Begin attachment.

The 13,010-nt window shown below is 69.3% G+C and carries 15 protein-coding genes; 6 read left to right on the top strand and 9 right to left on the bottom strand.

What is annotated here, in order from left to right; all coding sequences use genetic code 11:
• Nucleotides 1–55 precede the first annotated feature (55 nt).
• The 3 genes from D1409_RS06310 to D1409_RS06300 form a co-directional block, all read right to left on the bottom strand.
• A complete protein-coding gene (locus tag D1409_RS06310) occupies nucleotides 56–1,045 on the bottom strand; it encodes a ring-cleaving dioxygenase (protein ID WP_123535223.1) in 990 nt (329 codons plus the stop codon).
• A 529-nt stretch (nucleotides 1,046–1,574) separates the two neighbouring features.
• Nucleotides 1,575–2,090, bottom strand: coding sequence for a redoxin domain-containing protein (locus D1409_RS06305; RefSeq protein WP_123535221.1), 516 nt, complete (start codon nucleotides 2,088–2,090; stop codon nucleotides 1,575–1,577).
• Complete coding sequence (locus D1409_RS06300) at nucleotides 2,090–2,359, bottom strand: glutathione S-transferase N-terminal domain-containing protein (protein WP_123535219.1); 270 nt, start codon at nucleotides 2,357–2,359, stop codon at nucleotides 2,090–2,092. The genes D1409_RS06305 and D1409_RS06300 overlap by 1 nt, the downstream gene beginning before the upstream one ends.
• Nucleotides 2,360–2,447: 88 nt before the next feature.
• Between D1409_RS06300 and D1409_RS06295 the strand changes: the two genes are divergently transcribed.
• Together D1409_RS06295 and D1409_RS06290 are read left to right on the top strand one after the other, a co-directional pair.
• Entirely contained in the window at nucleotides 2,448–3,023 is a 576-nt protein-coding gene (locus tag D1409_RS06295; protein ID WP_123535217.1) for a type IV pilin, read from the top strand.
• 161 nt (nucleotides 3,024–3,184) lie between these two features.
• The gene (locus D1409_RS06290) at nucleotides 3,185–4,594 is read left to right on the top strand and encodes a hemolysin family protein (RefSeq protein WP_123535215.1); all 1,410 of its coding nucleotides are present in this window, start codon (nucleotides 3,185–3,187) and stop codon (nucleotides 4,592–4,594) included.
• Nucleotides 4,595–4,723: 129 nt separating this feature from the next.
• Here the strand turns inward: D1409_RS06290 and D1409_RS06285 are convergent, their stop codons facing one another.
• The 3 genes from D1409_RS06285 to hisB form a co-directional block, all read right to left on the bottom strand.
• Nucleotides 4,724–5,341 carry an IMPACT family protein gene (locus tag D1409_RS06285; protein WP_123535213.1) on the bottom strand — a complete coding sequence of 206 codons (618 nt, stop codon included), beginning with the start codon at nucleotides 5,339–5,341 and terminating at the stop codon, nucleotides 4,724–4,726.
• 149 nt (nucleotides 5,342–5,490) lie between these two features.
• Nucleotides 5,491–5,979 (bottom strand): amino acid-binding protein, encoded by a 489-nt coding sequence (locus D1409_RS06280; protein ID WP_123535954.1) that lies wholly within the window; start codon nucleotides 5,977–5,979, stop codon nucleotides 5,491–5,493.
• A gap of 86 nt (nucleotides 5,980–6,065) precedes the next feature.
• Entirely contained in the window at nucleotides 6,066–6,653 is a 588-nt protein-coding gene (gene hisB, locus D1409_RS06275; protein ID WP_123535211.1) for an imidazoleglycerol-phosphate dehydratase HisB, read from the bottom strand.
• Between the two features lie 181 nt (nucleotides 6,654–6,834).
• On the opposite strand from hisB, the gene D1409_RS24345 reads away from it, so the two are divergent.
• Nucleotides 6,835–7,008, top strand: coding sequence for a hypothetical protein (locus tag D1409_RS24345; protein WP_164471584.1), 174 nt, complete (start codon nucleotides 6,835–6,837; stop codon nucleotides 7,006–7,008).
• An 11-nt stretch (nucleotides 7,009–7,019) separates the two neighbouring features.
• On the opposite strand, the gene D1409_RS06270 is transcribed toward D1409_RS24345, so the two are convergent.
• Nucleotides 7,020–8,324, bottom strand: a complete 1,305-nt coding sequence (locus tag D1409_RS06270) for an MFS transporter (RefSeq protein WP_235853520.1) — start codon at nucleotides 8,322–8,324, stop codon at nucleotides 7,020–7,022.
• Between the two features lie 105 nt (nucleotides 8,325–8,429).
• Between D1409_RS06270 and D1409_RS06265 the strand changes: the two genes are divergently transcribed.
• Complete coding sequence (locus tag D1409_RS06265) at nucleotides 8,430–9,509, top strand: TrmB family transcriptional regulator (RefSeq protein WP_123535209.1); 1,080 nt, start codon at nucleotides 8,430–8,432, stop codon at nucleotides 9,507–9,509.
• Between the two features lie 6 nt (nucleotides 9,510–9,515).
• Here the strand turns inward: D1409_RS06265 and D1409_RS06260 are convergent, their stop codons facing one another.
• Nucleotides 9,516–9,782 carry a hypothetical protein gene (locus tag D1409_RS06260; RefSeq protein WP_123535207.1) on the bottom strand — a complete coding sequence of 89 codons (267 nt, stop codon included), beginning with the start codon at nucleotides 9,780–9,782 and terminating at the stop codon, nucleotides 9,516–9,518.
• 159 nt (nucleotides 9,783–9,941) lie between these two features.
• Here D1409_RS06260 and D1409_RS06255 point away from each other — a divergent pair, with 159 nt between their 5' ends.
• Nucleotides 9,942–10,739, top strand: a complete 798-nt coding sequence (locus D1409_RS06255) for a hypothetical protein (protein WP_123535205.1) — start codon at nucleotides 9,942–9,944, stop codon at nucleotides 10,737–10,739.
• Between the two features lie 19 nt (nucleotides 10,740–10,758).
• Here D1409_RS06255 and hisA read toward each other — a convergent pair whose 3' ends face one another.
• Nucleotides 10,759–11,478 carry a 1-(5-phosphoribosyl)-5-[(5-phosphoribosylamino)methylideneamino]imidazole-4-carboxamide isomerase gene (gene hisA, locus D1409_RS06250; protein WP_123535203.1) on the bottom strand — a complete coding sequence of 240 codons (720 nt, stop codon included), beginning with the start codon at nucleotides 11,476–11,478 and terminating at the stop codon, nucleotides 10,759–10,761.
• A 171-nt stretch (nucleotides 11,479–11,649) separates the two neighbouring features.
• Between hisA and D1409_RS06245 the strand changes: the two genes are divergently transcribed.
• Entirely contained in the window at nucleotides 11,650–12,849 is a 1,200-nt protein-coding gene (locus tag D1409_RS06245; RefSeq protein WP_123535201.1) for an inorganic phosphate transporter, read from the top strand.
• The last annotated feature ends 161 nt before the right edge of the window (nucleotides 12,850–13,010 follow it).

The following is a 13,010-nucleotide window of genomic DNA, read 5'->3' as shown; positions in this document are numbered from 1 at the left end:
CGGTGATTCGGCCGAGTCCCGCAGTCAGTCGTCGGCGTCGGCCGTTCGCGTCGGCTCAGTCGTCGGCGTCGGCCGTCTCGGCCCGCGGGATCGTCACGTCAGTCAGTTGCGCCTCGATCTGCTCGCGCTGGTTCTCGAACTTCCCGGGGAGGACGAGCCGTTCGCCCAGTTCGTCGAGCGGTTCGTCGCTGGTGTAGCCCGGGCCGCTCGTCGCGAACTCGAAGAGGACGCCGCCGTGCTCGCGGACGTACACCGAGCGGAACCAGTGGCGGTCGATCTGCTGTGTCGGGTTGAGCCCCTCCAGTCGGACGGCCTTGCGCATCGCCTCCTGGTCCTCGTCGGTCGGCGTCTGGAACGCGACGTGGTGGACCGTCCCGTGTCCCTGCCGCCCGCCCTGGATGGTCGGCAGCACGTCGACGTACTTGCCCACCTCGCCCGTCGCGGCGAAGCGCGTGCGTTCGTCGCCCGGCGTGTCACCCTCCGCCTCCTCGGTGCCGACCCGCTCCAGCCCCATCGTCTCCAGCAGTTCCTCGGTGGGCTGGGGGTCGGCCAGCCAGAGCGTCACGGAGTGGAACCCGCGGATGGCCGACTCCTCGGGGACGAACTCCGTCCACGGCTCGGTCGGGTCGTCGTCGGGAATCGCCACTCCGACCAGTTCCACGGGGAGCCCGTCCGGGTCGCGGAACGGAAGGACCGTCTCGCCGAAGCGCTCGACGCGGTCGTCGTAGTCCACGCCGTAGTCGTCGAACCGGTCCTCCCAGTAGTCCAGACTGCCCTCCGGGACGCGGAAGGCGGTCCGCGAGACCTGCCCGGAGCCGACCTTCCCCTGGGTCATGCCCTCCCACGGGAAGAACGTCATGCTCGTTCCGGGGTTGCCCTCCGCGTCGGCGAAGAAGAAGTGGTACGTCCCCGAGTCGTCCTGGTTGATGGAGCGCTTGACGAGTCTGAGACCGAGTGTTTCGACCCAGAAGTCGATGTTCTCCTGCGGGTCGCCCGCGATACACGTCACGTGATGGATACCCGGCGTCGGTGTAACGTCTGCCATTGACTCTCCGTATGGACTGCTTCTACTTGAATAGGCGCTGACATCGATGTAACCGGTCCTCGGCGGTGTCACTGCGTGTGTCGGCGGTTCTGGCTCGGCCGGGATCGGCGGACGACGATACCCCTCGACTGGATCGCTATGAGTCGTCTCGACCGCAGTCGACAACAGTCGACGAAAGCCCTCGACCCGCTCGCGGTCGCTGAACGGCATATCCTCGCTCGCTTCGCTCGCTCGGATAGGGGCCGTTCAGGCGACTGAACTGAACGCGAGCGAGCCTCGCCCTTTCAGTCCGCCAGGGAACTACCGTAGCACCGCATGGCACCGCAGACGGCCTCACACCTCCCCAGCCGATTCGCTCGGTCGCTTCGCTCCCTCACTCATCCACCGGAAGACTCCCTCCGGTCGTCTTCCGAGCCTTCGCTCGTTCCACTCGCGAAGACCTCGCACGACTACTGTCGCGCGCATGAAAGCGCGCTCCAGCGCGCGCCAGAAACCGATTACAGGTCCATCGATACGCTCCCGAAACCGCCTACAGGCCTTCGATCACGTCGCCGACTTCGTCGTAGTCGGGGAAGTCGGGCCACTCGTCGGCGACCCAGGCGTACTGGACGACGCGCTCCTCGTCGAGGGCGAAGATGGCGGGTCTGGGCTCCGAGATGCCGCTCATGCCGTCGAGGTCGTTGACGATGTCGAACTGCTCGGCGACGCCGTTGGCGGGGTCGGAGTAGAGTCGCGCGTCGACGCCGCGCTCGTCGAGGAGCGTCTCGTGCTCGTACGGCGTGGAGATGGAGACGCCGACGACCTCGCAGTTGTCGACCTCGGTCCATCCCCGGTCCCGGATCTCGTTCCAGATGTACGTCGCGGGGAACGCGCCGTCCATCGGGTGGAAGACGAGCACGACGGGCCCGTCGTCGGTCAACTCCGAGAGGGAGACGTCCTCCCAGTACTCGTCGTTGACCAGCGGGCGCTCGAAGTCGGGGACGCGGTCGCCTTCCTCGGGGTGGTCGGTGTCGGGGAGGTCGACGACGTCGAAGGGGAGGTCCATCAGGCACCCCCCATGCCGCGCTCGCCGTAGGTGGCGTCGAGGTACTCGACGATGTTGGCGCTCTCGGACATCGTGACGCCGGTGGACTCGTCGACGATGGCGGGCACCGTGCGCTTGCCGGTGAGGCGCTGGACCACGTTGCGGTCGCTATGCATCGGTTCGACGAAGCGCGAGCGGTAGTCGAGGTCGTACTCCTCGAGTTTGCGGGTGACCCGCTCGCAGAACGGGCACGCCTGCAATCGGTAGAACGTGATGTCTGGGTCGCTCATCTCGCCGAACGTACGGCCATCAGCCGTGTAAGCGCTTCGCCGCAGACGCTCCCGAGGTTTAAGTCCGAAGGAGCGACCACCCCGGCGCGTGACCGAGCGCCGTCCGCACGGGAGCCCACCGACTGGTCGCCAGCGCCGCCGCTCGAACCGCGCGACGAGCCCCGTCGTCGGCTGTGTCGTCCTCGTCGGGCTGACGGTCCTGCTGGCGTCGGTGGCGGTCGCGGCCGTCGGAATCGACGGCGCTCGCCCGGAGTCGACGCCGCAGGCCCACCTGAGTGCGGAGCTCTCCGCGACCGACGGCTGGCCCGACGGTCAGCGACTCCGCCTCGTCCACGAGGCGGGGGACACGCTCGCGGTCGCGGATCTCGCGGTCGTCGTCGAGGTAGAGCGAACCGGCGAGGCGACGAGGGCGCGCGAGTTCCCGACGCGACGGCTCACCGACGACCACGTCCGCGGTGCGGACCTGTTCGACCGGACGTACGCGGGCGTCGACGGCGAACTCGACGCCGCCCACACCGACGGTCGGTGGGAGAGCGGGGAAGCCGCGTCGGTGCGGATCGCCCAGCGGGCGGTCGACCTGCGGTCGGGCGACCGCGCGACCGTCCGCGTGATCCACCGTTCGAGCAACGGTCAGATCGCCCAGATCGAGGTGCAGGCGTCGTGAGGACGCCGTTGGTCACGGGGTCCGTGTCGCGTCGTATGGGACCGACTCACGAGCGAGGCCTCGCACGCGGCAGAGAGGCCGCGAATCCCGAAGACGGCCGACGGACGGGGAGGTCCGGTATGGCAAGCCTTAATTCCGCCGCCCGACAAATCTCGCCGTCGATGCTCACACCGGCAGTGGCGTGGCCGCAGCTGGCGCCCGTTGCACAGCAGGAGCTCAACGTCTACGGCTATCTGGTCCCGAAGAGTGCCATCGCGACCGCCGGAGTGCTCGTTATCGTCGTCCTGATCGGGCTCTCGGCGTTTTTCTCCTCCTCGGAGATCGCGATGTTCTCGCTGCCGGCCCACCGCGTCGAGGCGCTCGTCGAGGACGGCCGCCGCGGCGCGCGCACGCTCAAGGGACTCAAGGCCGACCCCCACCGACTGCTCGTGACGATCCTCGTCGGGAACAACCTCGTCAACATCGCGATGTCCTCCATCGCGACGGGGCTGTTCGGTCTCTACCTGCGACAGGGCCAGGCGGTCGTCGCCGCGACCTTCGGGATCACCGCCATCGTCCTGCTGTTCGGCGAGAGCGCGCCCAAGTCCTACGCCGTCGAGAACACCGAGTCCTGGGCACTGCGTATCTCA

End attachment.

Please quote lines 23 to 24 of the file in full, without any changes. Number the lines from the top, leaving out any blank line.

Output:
• Between the two features lie 181 nt (nucleotides 6,654–6,834).
• On the opposite strand from hisB, the gene D1409_RS24345 reads away from it, so the two are divergent.